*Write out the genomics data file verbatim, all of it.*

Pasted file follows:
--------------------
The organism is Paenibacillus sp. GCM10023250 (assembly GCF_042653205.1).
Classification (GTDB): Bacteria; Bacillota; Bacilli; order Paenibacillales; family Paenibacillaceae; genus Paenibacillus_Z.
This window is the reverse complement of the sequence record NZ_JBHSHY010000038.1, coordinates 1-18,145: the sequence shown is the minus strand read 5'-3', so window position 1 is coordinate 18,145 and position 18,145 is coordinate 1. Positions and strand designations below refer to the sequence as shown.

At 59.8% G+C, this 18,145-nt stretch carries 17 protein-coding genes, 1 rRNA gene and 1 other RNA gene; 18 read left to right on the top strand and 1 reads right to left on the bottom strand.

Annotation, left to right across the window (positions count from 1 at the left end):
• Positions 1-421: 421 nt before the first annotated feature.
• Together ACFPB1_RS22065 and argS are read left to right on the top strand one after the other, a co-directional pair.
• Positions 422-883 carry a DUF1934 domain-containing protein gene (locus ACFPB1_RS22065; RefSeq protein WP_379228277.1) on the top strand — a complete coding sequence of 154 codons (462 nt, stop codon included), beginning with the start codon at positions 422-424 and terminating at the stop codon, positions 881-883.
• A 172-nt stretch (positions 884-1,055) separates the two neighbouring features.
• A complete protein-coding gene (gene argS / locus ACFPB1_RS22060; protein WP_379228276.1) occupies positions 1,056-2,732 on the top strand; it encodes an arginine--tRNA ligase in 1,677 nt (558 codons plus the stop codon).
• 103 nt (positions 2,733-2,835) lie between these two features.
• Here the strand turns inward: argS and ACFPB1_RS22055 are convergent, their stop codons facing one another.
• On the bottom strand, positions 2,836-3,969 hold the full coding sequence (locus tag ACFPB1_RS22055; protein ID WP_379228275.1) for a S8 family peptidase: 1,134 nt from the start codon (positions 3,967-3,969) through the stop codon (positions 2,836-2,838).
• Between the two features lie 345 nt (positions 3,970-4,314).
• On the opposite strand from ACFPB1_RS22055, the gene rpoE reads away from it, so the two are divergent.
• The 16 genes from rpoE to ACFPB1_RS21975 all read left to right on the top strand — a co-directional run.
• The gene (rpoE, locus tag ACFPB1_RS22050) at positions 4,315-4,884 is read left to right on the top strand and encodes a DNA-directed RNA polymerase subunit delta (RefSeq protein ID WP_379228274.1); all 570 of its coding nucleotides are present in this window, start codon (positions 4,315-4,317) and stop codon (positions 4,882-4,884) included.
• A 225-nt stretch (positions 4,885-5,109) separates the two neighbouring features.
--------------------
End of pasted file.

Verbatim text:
The organism is Paenibacillus sp. GCM10023250 (assembly GCF_042653205.1).
Classification (GTDB): Bacteria; Bacillota; Bacilli; order Paenibacillales; family Paenibacillaceae; genus Paenibacillus_Z.
This window is the reverse complement of the sequence record NZ_JBHSHY010000038.1, coordinates 1-18,145: the sequence shown is the minus strand read 5'-3', so window position 1 is coordinate 18,145 and position 18,145 is coordinate 1. Positions and strand designations below refer to the sequence as shown.

At 59.8% G+C, this 18,145-nt stretch carries 17 protein-coding genes, 1 rRNA gene and 1 other RNA gene; 18 read left to right on the top strand and 1 reads right to left on the bottom strand.

Annotation, left to right across the window (positions count from 1 at the left end):
• Positions 1-421: 421 nt before the first annotated feature.
• Together ACFPB1_RS22065 and argS are read left to right on the top strand one after the other, a co-directional pair.
• Positions 422-883 carry a DUF1934 domain-containing protein gene (locus ACFPB1_RS22065; RefSeq protein WP_379228277.1) on the top strand — a complete coding sequence of 154 codons (462 nt, stop codon included), beginning with the start codon at positions 422-424 and terminating at the stop codon, positions 881-883.
• A 172-nt stretch (positions 884-1,055) separates the two neighbouring features.
• A complete protein-coding gene (gene argS / locus ACFPB1_RS22060; protein WP_379228276.1) occupies positions 1,056-2,732 on the top strand; it encodes an arginine--tRNA ligase in 1,677 nt (558 codons plus the stop codon).
• 103 nt (positions 2,733-2,835) lie between these two features.
• Here the strand turns inward: argS and ACFPB1_RS22055 are convergent, their stop codons facing one another.
• On the bottom strand, positions 2,836-3,969 hold the full coding sequence (locus tag ACFPB1_RS22055; protein ID WP_379228275.1) for a S8 family peptidase: 1,134 nt from the start codon (positions 3,967-3,969) through the stop codon (positions 2,836-2,838).
• Between the two features lie 345 nt (positions 3,970-4,314).
• On the opposite strand from ACFPB1_RS22055, the gene rpoE reads away from it, so the two are divergent.
• The 16 genes from rpoE to ACFPB1_RS21975 all read left to right on the top strand — a co-directional run.
• The gene (rpoE, locus tag ACFPB1_RS22050) at positions 4,315-4,884 is read left to right on the top strand and encodes a DNA-directed RNA polymerase subunit delta (RefSeq protein ID WP_379228274.1); all 570 of its coding nucleotides are present in this window, start codon (positions 4,315-4,317) and stop codon (positions 4,882-4,884) included.
• A 225-nt stretch (positions 4,885-5,109) separates the two neighbouring features.